BEIJING (AP) — Hacking that originates inside China is undermining its relationship with the United States and harms Beijing's long-term interests, a U.S. diplomat said Tuesday, in the latest high-level public expression of concern over a problem that has prompted threats of commercial retaliation from Washington.
The U.S. believes cyber intrusions originating from China that result in the theft of sensitive information have reached very high levels, adding to existing problems with the lack of protection for intellectual property rights, said Robert Hormats, the U.S. undersecretary of state for economic growth.
He urged China to take firm action against hacking and said Chinese officials need to question whether such activity "serves China's real interests" as it seeks to upgrade its economy, the world's second largest.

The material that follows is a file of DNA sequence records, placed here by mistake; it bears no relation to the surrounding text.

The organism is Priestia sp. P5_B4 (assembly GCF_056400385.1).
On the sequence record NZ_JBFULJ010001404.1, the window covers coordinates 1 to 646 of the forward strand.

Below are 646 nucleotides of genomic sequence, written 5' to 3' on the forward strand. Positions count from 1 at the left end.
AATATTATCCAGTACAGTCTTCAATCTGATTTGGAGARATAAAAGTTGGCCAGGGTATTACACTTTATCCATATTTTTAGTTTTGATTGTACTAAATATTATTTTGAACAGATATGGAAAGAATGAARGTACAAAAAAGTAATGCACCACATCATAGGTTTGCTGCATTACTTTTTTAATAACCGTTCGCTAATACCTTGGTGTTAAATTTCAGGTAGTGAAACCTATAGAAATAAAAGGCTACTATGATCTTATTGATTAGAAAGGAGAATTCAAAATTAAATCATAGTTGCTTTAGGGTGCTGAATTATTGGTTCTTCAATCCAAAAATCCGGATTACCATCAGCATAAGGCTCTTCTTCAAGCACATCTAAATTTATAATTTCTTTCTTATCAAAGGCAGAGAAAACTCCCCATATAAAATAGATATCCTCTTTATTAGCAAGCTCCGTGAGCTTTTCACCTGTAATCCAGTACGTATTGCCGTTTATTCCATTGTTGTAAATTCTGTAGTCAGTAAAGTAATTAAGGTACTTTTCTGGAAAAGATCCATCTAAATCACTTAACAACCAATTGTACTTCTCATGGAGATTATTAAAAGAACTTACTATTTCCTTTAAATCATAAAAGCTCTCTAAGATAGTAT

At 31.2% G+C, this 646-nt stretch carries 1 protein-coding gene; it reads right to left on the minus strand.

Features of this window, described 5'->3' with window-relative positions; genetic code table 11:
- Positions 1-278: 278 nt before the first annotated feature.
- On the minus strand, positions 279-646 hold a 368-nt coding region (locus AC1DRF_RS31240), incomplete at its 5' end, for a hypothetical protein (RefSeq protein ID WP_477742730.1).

"The long-term interest of the Chinese government is to investigate and halt these cyber intrusions wherever in this country they come from," Hormats said. "The U.S. government is taking an active role in addressing this issue and we continue to raise our concerns with senior Chinese officials."
Hormats' comments in an address to an Internet industry conference in Beijing follow a forensically detailed report by Internet security company Mandiant that accused a Chinese military unit of carrying out a yearslong hacking attack against U.S. companies.
China's government and military deny carrying out cyberattacks. A senior Chinese official attending the conference repeated Beijing's contention that Beijing was itself a victim of hacking.
"Our opposition to all forms of hacking is clear and consistent," said Qian Xiaoqian, a vice minister and deputy director of the State Internet Information Office.
"Lately people have been cooking up a theory of a Chinese Internet threat, which is just an extension of the old 'China threat' and just as groundless," Qian said.